Sunday, 3 November 2013

31st Sunday in Ordinary Time, Year C, Shaftesbury

Lk 19:1-10
We just heard the Lord Jesus make a rather important statement about WHY “the Son of Man has come”(Lk 19:10). If you recall, the title, “The Son of Man” is one that Jesus had applied to Himself as one of the titles used of the long-awaited Messiah, the one who was to SAVE the Chosen People. The name ‘Jesus’ itself means “The Lord [YHWH] is salvation”[1], and we heard in that passage the Lord say that “salvation has come to this house” of the tax-collector Zacchaeus.

Jesus comes to bring salvation, and He says salvation has come to this man, but, WHAT is this thing called ‘salvation’?
You may recall that last year Pope Benedict came out with his last book, The Infancy Narratives, and in that book he commented on this very question. And he noted that for some of the people, what Jesus claimed to bring seemed too much, and to others it seemed too little. But in either case, it was not the ‘salvation’ they were expecting.
Jesus came to save us from our sins, whereas many of the Jewish people were expecting a this-worldly salvation, a political messiah to liberate them from the Romans. Such people were disappointed that Jesus was offering something else.
Others, the Pharisees and Sadducees, heard what Jesus claimed but thought it was too much, because only GOD can forgive sin, so who was Jesus claiming to be? [Well, He was claiming to be God.]

Pope Benedict commented on this issue of the type of salvation that Jesus came to bring by commenting on the occasion when some people brought a paralytic to Jesus and lowered him down to Him through the roof. What did Jesus say to the sick man? “My son, your sins are forgiven”(Mk 2:5). As Pope Benedict noted, “This was the last thing anyone was expecting [Jesus to say]. This was the last thing they were concerned about. The paralytic needed to be able to walk, not to be delivered from his sins”![2]

Yet, this is what Jesus claimed to be about: the forgiveness of sins, the saving of us from our sins, and this was a deeper and more profound healing that that of the body from illness.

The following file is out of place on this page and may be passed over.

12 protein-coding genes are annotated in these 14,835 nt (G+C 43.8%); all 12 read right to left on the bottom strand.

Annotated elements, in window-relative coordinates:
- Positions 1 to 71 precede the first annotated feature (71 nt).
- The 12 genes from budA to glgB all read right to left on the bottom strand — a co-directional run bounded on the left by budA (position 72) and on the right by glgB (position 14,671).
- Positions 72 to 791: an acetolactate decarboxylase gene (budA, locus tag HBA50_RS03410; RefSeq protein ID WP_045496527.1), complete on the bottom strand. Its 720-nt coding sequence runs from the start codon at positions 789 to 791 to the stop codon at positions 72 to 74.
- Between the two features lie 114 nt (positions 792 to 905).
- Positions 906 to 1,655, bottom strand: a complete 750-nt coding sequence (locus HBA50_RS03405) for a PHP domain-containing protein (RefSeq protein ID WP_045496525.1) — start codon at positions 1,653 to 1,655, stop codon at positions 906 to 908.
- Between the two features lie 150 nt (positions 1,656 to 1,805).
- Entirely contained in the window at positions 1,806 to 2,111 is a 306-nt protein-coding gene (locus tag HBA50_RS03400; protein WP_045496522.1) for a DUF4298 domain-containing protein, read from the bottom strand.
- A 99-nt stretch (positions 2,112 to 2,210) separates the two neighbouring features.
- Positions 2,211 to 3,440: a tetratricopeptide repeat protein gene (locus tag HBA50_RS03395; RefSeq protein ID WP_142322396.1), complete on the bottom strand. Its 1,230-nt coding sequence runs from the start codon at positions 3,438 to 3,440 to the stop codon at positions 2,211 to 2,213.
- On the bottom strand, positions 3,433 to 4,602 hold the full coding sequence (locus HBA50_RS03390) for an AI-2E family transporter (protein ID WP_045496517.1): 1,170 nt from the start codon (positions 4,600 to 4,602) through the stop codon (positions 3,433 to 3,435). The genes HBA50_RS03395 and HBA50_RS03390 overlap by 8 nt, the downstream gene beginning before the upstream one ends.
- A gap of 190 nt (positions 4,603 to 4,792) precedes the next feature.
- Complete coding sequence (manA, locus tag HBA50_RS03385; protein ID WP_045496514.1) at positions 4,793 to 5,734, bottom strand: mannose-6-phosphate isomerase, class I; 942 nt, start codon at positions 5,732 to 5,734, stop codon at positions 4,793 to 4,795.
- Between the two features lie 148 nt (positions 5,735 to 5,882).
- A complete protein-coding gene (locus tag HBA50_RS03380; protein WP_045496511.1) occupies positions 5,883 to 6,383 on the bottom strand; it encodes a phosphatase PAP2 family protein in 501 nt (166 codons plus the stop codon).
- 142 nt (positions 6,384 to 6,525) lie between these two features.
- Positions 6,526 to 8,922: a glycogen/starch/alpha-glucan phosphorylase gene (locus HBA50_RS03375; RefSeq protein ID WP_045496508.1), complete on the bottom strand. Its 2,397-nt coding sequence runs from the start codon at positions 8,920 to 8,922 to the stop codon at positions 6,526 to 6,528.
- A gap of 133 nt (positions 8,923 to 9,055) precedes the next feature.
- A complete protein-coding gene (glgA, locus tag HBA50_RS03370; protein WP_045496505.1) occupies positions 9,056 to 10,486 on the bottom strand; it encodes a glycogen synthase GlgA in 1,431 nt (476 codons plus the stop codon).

Thus, Zacchaeus, who was physically well, and materially rich, he still NEEDED saving. And it was only because Jesus ‘sought out’ this man declared to be a “sinner”(Lk 19:7), and that this sinner likewise sought out Him and welcomed Him into his home, that Jesus was able to say, “salvation has come to this house”(Lk 19:9).

Still today, however, many people think this too little a thing. Still today there are people, and let me be blunt and say especially the wealthy, still today there are people who value the body and material welfare in a manner that declares ‘sin’ to be something not really to be what Jesus is about. And they re-make Jesus into another image by ignoring these and other passages of the Scriptures.
But WHY is being saved from sin the most important thing? WHY is it the greatest salvation Jesus comes to bring? To quote Pope Benedict again, because “man is a relational being”[3] and our “first, fundamental relationship” is with God our creator, and as long as this relationship is disturbed all my other relationships are disturbed too. I cannot properly love my neighbour, who is made in God’s image, if I am out of kilter with God.
Sin is the heart of the human sickness and if we are not healed in this then “no matter how many things you may find, you are not truly healed”[4].
And, conversely, when we ARE saved from sin, saved in this deepest relational core of our being with GOD, when we are saved here it brings great JOY. Thus, as we heard, Zacchaeus welcomed Jesus “joyfully”(Lk 19:6), as joy accompanied the forgiveness of sin elsewhere in the Gospels too.

So, this is the greatness of what Jesus comes to us to bring. To put us at right in the core of our being.
It was for this that He came, it was to achieve this that He died, and it is still today for this that He “seeks out and saves that which is lost”

[1] Benedict XVI, Jesus of Nazareth. The Infancy Narratives (London: Burns and Oates, 2012), p.42
[2] Ibid p.44
[3] Ibid
[4] Ibid

No comments: